i was able to do with it. it opened my eyes to the fact that this is a crisis in our country, that there are tens of millions who do not know what they would do in the event they came down with a diagnosis like that. like mr. barkin, i decided i was going to try to go through this staying atisis by work and by engaging with the things that i loved, and one of the things i was working on was i was leading the four fight in maryland for marriage equality. we adopted marriage equality, we became the first state in the union to do so without a traditional order compelling us to do so. all glory to massachusetts in all cases but massachusetts did not have that judicial order from the supreme judicial court telling them they had to do that. we passed it anyway. as the four leader, you have the opportunity to make a speech and i got up to thank my colleagues because i had been wearing a
tomo belt to the debates and session for several weeks. the guy who sat next to me who is a great conservative democratic state senator from baltimore county said that i wore the bell to get sympathy and votes for marriage equality which is probably right. we ended up pulling him over and exchanging us changing his mind about it. i got up and i said i had learned something in this process about the difference between misfortune and injustice. because if your life is going great, you have not one but two thatthat you love, a wife you love, and my wife is here today and kids that you love and constituents you love and you go to the doctor and the doctor tells you you have state street cancer and you have a 50-50 chance of coming through it alive. that is a misfortune. it is a terrible misfortune, but it is just a misfortune because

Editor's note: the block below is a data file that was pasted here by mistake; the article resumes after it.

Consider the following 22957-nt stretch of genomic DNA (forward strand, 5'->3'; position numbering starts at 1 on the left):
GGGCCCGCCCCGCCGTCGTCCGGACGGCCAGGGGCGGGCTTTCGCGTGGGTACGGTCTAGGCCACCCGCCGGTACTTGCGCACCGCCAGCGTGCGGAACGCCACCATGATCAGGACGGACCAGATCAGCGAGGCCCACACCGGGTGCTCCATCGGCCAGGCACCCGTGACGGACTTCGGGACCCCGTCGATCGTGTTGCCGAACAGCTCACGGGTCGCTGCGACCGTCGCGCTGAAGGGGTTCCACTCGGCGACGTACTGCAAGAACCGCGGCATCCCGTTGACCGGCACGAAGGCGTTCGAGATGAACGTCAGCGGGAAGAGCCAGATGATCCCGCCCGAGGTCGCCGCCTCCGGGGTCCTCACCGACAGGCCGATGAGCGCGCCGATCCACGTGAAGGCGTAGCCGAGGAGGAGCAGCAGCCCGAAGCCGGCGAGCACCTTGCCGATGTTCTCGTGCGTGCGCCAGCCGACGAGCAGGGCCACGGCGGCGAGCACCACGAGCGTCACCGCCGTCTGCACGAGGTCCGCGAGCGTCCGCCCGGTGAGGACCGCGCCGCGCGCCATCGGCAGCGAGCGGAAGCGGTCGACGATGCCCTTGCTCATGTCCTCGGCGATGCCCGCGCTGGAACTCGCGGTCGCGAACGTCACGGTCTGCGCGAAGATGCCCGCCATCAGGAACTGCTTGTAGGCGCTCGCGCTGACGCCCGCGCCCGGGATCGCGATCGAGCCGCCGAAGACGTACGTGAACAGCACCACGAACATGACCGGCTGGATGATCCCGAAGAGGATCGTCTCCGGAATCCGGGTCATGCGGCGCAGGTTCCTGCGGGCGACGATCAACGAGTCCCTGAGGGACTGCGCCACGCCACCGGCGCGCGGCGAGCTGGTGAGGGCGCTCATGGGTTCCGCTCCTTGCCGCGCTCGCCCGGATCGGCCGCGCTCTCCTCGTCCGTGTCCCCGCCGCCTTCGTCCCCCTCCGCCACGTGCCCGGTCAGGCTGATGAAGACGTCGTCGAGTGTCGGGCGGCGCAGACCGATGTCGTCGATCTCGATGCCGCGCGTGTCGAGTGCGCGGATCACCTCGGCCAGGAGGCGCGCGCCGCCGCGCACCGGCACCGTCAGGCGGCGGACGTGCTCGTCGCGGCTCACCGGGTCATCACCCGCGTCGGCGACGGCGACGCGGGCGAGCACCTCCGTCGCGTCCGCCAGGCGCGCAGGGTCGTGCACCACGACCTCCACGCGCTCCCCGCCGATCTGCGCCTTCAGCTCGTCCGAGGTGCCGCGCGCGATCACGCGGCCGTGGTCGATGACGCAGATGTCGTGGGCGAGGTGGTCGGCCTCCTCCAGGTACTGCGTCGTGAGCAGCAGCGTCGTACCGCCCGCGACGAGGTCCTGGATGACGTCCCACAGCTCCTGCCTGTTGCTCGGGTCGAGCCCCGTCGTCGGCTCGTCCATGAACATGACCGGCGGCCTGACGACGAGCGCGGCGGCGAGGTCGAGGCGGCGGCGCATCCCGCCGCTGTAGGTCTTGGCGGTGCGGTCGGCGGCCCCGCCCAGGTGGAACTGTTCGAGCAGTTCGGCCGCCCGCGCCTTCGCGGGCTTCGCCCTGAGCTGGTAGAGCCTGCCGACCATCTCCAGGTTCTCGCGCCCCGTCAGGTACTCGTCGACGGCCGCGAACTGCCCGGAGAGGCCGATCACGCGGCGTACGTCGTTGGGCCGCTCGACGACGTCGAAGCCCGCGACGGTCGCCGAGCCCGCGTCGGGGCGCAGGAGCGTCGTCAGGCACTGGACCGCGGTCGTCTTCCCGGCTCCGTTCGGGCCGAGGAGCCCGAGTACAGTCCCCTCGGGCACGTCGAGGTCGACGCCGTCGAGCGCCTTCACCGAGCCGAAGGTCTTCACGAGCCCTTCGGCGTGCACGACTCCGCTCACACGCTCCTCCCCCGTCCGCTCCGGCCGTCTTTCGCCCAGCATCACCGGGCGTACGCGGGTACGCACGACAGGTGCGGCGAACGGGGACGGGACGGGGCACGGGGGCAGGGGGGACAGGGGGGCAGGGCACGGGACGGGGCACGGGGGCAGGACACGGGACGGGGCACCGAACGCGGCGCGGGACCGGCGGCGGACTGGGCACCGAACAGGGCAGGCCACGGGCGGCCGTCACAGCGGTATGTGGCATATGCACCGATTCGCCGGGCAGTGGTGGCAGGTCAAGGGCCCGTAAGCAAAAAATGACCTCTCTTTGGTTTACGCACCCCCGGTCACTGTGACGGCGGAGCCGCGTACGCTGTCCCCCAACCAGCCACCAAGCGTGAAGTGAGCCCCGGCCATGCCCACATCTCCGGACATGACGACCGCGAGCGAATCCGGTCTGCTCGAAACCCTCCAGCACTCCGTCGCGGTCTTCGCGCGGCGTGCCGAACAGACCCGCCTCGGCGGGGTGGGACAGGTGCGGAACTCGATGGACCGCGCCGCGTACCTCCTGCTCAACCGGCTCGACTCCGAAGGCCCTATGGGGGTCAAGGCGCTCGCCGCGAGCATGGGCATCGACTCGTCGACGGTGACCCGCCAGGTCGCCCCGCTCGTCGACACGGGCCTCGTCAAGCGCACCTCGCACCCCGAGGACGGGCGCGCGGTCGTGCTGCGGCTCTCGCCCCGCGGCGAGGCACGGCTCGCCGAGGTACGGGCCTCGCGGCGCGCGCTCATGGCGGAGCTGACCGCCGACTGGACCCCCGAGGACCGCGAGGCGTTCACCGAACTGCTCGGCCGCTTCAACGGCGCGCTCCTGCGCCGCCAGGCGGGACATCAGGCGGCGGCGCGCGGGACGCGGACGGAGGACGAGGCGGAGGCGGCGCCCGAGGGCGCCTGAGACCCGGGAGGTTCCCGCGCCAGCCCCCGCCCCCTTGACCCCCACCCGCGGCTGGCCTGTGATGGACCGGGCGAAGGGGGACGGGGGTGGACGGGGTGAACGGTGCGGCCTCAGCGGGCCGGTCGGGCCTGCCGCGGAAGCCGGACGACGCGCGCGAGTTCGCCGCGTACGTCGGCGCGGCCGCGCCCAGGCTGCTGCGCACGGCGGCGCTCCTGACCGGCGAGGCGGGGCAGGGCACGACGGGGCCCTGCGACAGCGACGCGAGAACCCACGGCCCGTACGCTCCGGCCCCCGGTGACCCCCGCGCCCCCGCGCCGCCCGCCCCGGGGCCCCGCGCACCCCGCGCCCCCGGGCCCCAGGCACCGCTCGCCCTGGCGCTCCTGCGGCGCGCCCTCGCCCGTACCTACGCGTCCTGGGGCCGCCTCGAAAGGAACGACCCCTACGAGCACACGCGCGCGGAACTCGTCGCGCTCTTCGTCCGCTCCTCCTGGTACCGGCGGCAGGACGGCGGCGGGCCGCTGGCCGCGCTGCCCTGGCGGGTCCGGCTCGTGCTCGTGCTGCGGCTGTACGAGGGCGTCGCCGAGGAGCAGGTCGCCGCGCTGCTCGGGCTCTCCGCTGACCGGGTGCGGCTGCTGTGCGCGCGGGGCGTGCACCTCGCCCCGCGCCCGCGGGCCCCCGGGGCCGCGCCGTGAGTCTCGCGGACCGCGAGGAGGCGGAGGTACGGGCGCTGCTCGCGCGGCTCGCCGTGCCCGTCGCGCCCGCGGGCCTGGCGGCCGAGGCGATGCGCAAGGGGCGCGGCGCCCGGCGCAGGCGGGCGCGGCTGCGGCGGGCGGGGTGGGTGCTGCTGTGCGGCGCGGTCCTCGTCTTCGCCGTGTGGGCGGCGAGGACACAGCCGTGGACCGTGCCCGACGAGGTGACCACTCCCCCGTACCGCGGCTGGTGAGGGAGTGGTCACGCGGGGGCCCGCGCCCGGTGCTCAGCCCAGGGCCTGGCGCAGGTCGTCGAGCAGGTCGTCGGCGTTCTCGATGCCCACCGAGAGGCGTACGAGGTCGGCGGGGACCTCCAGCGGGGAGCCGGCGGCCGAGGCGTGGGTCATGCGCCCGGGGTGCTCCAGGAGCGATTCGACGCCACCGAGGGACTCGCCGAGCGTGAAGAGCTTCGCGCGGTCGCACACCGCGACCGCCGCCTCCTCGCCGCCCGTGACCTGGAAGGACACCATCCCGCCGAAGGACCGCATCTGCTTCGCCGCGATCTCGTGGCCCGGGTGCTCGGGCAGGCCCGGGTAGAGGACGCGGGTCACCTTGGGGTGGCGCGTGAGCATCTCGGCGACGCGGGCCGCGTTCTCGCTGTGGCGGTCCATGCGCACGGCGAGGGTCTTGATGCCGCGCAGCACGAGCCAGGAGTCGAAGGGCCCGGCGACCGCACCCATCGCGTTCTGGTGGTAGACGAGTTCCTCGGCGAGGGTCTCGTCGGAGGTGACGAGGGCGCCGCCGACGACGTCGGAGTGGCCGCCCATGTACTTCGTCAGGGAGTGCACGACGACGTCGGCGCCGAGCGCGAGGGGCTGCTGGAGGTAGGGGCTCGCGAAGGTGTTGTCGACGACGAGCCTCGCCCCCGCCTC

it is built into the nature of our species. suchf us could be assigned a verdict on any particular day. anybody could get such a diagnosis. but, if you experience such a misfortune and you get such a diagnosis, and you cannot get health care, because you love the wrong person or you lost are not, or you working, or you are too poor, that is not a misfortune. that is an injustice because we can do something about that. and life is hard enough, mr. chairman, with all of the illness and accident and heart break, for government to be compounding the misfortunes of life would be injustice -- with the injustice of denying people access to health care when they get sick and in the richest country in the history of our species, at its richest moments, not to advance forward to adopt a medicare for all system is to
deny i think the common humanity of our fellow citizens. and i read an essay during that sontag who said everyone is born with two passports. what is the land of the healthy and the living and the other is the passport of the sick in the dying and we all hope we are going to use one of our passports in life but in truth, all of us are going to use both of those passports. to me, it is an elementary question of democratic solidarity and equality whether we are willing to acknowledge that all of us are going to use those passports and we should make everybody's trip as easy as possible. i am a cosponsor of this legislation. i am not going to hide that fact. i am not just a neutral, objective question are here. but i am fascinated about how we are going to get through this process and bring everybody aboard and, with a system that